Popularity of physician assistants grows as numbers expand throughout healthcare system
Written by Mark Cardwell on November 26, 2015 for CanadianHealthcareNetwork.ca
Dr. Darlene Bilawski and physician assistant Dwayne Lyall. “Hiring a PA allowed me to take on an additional 500 patients,” Dr. Bilawski said.
Two years ago, Dr. Darlene Bilawski followed a friend’s advice and hired a physician assistant for her busy family medicine practice in Barrie, Ont. Now she encourages other doctors to do the same.
“My practice has become a lot more interesting and fun since (PA Dwayne Lyall) started working with me,” Dr. Bilawski told the Medical Post. “He is well-trained and experienced (and) we share patients and discuss cases all day. It’s like having a colleague in my office.”
Forty years after being introduced into Canada through the Canadian Armed Forces, PAs are now one of the fastest-growing professions on the Canadian public healthcare landscape.
First introduced in Manitoba 14 years ago, PAs are also now active in Ontario, New Brunswick and, most recently, in Alberta in 2013. There are currently some 500 PAs practising across Canada, 300 of which are in Ontario. Many are former members of Canada’s military, which churns out some two dozen graduates from its University of Nebraska-recognized PA program based at Canadian Forces Base Borden, near Barrie, Ont.
“We’ve really come a long way in the past few years,” said Deniece O’Leary, Ontario chapter president of the Canadian Association of Physician Assistants.
The latter notably sponsors National Physician Assistant Day, today, Nov. 27, which is intended to raise public awareness about the profession and the impact its integration is having on our public healthcare system.
A PA with the Hamilton Family Heath Team, and a course director for University of Toronto’s PA program (one of two degree-granting programs in Ontario, the other being McMaster University), O’Leary said PAs provide a plethora of services in front-line clinical settings that can reduce wait times and increase access to primary care.
“PAs help to optimize patient care by working alongside physicians and other health professionals,” she said. “In a family practice, for example, PAs can be assessing one patient while the physician is seeing another.”
Though similar in many ways to nurse practitioners, PAs receive medical resident-like training in various specialities—from orthopedics and internal medicine to preventative medicine and acute care—which enables them to collaborate closely with physicians.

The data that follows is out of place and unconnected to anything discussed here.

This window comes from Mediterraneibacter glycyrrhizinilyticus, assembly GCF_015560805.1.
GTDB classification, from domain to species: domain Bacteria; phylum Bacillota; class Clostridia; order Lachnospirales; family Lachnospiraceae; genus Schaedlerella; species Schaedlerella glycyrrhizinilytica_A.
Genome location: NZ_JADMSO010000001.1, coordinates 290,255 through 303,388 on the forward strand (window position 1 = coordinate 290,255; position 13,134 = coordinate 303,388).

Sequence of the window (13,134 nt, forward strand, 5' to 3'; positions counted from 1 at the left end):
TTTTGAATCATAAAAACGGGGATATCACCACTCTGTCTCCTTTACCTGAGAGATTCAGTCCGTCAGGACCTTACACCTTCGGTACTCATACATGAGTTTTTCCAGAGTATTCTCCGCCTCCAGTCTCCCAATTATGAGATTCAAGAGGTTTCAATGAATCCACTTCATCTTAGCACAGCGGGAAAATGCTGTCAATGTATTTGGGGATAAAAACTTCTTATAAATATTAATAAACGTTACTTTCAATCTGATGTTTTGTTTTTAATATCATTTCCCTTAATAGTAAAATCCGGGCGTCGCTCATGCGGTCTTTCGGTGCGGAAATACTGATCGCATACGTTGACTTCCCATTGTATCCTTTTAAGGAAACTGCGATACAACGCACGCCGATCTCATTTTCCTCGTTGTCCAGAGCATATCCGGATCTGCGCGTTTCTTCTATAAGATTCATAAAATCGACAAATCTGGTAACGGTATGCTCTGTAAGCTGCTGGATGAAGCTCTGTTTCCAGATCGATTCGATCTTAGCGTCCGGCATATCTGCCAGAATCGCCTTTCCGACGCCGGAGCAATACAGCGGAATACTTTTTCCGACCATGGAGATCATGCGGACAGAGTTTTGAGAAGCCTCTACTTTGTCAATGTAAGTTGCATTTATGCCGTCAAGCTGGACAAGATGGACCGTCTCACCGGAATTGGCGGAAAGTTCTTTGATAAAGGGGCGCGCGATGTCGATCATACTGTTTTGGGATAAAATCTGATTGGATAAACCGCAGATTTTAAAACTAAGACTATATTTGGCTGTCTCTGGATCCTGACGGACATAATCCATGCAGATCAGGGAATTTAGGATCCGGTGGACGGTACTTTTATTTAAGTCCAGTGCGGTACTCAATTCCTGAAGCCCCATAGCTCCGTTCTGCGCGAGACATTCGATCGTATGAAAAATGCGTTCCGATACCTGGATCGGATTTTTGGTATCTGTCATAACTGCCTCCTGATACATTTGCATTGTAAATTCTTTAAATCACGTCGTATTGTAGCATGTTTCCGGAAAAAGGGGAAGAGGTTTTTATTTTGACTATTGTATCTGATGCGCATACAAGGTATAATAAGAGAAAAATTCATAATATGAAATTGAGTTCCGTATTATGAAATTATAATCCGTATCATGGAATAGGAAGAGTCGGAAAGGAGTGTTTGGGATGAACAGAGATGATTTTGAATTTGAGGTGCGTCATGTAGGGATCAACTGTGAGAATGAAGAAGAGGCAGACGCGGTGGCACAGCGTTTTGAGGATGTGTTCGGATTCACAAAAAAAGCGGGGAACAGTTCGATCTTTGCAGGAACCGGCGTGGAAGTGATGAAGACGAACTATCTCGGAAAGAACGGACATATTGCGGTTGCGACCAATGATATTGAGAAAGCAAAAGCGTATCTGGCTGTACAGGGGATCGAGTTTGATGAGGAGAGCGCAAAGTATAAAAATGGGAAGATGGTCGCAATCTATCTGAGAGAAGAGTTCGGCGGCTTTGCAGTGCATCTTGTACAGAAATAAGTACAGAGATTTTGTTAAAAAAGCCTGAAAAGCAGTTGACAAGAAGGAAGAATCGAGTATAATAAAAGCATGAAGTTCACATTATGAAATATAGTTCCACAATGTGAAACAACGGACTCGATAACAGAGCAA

Regulated in Manitoba and New Brunswick by the college of physicians and surgeons in those provinces, but unregulated in Ontario and Alberta, where they are allowed to practise by way of delegation under the Medical Act, PAs can’t write prescriptions or fill out forms for CAT scans and other diagnostic tests.
PAs have many of those privileges in the Canadian military, however, where they play an integral role in front-line medical services, notably in the country’s 43 care delivery units(CDUs) where military base populations are rostered.
“They are rock stars, we love them,” Lieutenant-Colonel Anne Bouchard said from Ottawa, where she is a general medical officer and senior staff officer for standards and policy in the Canadian Armed Forces directorate of medical policy.
A former commanding officer of Canada’s medical contingent in Afghanistan, LCol Bouchard said PAs play critical roles in battlefield hospitals, as well as with infantry units in the field. “They are often called on to deal cases that would challenge even the most highly trained and experience emergency care physician,” she said.
Though unaware of the exact numbers of PAs in the military—“One thing I can say is that we don’t have enough of them”—LCol Bouchard said the military is facing recruitment and retention problems as a result of PA integration into the public healthcare system. That has led to the military’s recent decision to stop training PAs within two years, and to transfer training to Canadian universities.
“It’s very time-consuming and costly for us to train them,” said LCol Bouchard. “We’ll let the schools do it, and we’ll hire the graduates, like we do with doctors.”
The military’s loss is the public healthcare system’s gain, said Dr. Bilawski. “Hiring a PA allowed me to take on an additional 500 patients,” she said. “Many of them hadn’t had a family doctor in years.”
Read more articles on: scope of practice